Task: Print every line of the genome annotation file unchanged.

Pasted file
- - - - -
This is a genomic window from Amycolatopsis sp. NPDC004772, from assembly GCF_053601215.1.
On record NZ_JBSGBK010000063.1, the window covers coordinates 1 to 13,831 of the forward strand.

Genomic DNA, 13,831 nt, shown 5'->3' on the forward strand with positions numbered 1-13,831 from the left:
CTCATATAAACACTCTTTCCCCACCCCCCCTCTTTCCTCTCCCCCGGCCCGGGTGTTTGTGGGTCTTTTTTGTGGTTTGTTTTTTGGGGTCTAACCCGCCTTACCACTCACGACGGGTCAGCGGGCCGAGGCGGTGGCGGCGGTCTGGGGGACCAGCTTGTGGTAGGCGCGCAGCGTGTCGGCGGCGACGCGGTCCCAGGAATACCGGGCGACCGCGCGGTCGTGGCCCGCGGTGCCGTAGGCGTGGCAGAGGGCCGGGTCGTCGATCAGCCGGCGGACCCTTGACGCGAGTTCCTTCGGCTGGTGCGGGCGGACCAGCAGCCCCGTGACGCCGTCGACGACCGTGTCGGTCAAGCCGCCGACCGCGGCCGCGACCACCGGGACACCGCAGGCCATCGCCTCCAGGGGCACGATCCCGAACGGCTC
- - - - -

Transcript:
This is a genomic window from Amycolatopsis sp. NPDC004772, from assembly GCF_053601215.1.
On record NZ_JBSGBK010000063.1, the window covers coordinates 1 to 13,831 of the forward strand.

Genomic DNA, 13,831 nt, shown 5'->3' on the forward strand with positions numbered 1-13,831 from the left:
CTCATATAAACACTCTTTCCCCACCCCCCCTCTTTCCTCTCCCCCGGCCCGGGTGTTTGTGGGTCTTTTTTGTGGTTTGTTTTTTGGGGTCTAACCCGCCTTACCACTCACGACGGGTCAGCGGGCCGAGGCGGTGGCGGCGGTCTGGGGGACCAGCTTGTGGTAGGCGCGCAGCGTGTCGGCGGCGACGCGGTCCCAGGAATACCGGGCGACCGCGCGGTCGTGGCCCGCGGTGCCGTAGGCGTGGCAGAGGGCCGGGTCGTCGATCAGCCGGCGGACCCTTGACGCGAGTTCCTTCGGCTGGTGCGGGCGGACCAGCAGCCCCGTGACGCCGTCGACGACCGTGTCGGTCAAGCCGCCGACCGCGGCCGCGACCACCGGGACACCGCAGGCCATCGCCTCCAGGGGCACGATCCCGAACGGCTC